Giles Sutton: Oh, absolutely. And we’re really hoping we’ll be able to host some later this year. So we’re already, we’re signing contracts as we speak literally, about an hour ago. So we’ve going to be releasing the calendar for those, for the last quarter of this year very soon.
Rob Stott: Awesome. Look forward to that, for sure. So pivoting a little bit, obviously having you on the Independent Thinking Podcast, CEDIA and HTSN are our custom integration group here within Nationwide announced a partnership not long ago, focused around, as we’ve been talking a lot about here during this podcast, education. So talk to me about what excites you the most about this partnership with HTSN and our dealers here at Nationwide?
Giles Sutton: Well, it’s a thrilling partnership for me, because well, firstly, Nationwide being the North America’s largest buying group for independent retailers, but also, HTSN within that, the focus on the custom integrator as well, and really HTSN really showing a focus and a commitment to delivering education and increasing professionalism to their members and really seeing that HTSN aligned with our goals as well are really on some of those pieces we spoke about earlier. The pieces to the partnership match our strategic goals as well. And I can dive into a little bit more about those in a bit, but it being focused on driving more opportunities to HTSN members through learning, through opportunities to perhaps engage with the design and build community as well. But fundamentally for us, it’s a really bold statement with HTSN making the investment in CEDIA membership and actually buying membership for all of the HTSN members for us that that shows a great commitment and partnership. And I couldn’t be more excited about it.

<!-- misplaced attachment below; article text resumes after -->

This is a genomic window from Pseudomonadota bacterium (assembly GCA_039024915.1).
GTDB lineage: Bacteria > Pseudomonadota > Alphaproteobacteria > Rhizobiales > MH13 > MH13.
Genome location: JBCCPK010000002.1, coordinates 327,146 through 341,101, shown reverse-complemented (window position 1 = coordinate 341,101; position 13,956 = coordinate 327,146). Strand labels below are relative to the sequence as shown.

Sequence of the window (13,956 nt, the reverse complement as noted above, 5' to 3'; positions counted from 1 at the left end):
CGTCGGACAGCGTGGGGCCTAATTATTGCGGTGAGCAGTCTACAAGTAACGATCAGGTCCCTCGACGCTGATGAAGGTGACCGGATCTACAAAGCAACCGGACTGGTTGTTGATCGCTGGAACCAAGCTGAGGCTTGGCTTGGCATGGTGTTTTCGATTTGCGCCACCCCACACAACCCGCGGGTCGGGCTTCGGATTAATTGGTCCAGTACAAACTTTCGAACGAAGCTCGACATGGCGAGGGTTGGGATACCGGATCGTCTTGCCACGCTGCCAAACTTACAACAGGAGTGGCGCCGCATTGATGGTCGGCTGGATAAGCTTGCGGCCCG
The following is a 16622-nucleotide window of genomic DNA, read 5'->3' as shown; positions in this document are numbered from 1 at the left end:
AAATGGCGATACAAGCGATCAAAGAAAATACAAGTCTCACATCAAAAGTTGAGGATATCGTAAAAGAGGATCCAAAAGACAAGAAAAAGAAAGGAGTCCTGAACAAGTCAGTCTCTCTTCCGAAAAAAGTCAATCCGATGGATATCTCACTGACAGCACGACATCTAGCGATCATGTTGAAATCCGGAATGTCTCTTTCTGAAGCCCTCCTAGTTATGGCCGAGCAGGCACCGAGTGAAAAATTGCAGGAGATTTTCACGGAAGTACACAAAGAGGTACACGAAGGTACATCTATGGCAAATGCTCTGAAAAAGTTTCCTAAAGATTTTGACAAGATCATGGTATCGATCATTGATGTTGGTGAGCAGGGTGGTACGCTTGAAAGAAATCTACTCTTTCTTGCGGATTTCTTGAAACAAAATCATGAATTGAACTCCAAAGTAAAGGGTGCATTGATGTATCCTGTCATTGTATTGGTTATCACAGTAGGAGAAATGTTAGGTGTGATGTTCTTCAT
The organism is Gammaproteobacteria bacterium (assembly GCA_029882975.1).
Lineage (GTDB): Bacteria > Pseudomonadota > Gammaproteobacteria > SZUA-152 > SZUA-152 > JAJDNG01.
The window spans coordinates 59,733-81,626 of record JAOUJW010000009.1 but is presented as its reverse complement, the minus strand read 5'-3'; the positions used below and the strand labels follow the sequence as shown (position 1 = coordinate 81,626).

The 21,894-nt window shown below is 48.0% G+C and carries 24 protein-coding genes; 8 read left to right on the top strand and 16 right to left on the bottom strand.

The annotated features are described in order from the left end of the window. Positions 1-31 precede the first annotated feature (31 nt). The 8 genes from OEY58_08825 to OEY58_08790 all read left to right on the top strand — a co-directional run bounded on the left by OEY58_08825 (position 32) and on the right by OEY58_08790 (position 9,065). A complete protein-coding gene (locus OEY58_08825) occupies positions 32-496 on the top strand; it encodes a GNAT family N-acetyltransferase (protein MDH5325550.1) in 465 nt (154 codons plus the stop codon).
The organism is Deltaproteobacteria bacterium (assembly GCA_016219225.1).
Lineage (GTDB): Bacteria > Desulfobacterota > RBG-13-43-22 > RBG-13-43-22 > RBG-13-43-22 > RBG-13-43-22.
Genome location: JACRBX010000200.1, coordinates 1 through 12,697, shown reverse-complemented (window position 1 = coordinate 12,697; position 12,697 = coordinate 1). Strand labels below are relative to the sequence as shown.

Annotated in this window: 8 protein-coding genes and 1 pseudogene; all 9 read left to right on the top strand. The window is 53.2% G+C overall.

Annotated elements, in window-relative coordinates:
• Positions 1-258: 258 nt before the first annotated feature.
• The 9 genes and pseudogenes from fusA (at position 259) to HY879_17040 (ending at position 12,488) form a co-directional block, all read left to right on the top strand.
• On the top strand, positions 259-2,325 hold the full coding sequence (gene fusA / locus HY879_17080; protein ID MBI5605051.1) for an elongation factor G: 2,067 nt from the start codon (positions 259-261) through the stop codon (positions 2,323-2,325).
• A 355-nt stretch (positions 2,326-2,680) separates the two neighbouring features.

Rob Stott: It’s awesome. One of the favorite quotes comes to mind of this industry and that’s, “The whole high tide raises all ships,” is that I’m saying that correctly?
Giles Sutton: Absolutely. Yeah. “A tide raises all ships, a rising tide raises all ships.” Absolutely. Yeah.
Rob Stott: I know that, that’s a big part of this and you think about the education, of course, it all comes back to that and that being a major pillar of this partnership. And you talked a lot about already about kind of what you guys are doing, but diving into some of the specifics, what can these HTSN members that are now CEDIA members expect from an educational standpoint when they come to CEDIA? What are some of those offerings and opportunities that are available to them?
Giles Sutton: Well, there’s a lot. Firstly, just by being a member of CEDIA, you get access to a load of member benefits that comes with it. And that’s first of all, being part of the CEDIA community. And also, you get access to sort of member offers sort of member to member offers including insurance savings, but really with the HTSN package, I call it like a airline kind of choice benefits kind of approach, which is you get three options essentially with the membership, which is above what you would get by being kind of a quote unquote normal CEDIA member. So one of those choice benefits that you could select is a full a license to the CEDIA designer, TCD tool, which is our home theater design tool. And that’s for the full version of that. The second option is that you can attend our certified outreach instructor training, which enables you to deliver AIA ASID-approved courses to design professionals, which is one that’s very, very dear to my heart, I should say, because I built a business essentially through fostering those kinds of relationships. So that’s a really good one.